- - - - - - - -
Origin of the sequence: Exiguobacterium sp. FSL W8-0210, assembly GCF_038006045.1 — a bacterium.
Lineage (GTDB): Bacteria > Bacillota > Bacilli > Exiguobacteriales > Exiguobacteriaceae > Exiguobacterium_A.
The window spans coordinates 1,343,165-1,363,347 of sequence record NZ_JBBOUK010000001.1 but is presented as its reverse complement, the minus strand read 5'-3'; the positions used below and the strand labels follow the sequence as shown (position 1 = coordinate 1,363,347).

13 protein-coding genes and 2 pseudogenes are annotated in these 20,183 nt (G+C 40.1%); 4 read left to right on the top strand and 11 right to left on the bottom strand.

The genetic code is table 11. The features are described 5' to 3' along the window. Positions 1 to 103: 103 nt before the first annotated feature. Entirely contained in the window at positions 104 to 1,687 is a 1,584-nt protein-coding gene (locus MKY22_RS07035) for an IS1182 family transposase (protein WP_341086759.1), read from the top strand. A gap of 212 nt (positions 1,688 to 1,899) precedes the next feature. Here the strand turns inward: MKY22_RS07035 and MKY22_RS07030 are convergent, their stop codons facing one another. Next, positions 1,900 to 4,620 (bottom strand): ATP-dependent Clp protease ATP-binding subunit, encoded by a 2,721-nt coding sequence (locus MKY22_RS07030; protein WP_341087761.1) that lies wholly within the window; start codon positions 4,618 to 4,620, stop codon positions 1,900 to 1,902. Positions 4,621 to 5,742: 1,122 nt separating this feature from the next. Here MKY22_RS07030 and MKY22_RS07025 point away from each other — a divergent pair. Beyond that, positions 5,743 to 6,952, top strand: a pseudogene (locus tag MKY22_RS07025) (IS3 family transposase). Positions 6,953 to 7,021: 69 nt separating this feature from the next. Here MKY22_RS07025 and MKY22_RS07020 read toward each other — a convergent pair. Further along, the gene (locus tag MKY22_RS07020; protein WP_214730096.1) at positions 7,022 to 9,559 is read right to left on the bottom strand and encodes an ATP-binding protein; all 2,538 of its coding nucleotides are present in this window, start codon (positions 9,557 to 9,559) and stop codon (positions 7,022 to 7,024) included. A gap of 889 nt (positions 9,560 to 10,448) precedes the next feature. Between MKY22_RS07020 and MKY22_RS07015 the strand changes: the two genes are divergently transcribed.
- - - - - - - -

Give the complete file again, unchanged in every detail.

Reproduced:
Origin of the sequence: Exiguobacterium sp. FSL W8-0210, assembly GCF_038006045.1 — a bacterium.
Lineage (GTDB): Bacteria > Bacillota > Bacilli > Exiguobacteriales > Exiguobacteriaceae > Exiguobacterium_A.
The window spans coordinates 1,343,165-1,363,347 of sequence record NZ_JBBOUK010000001.1 but is presented as its reverse complement, the minus strand read 5'-3'; the positions used below and the strand labels follow the sequence as shown (position 1 = coordinate 1,363,347).

13 protein-coding genes and 2 pseudogenes are annotated in these 20,183 nt (G+C 40.1%); 4 read left to right on the top strand and 11 right to left on the bottom strand.

The genetic code is table 11. The features are described 5' to 3' along the window. Positions 1 to 103: 103 nt before the first annotated feature. Entirely contained in the window at positions 104 to 1,687 is a 1,584-nt protein-coding gene (locus MKY22_RS07035) for an IS1182 family transposase (protein WP_341086759.1), read from the top strand. A gap of 212 nt (positions 1,688 to 1,899) precedes the next feature. Here the strand turns inward: MKY22_RS07035 and MKY22_RS07030 are convergent, their stop codons facing one another. Next, positions 1,900 to 4,620 (bottom strand): ATP-dependent Clp protease ATP-binding subunit, encoded by a 2,721-nt coding sequence (locus MKY22_RS07030; protein WP_341087761.1) that lies wholly within the window; start codon positions 4,618 to 4,620, stop codon positions 1,900 to 1,902. Positions 4,621 to 5,742: 1,122 nt separating this feature from the next. Here MKY22_RS07030 and MKY22_RS07025 point away from each other — a divergent pair. Beyond that, positions 5,743 to 6,952, top strand: a pseudogene (locus tag MKY22_RS07025) (IS3 family transposase). Positions 6,953 to 7,021: 69 nt separating this feature from the next. Here MKY22_RS07025 and MKY22_RS07020 read toward each other — a convergent pair. Further along, the gene (locus tag MKY22_RS07020; protein WP_214730096.1) at positions 7,022 to 9,559 is read right to left on the bottom strand and encodes an ATP-binding protein; all 2,538 of its coding nucleotides are present in this window, start codon (positions 9,557 to 9,559) and stop codon (positions 7,022 to 7,024) included. A gap of 889 nt (positions 9,560 to 10,448) precedes the next feature. Between MKY22_RS07020 and MKY22_RS07015 the strand changes: the two genes are divergently transcribed.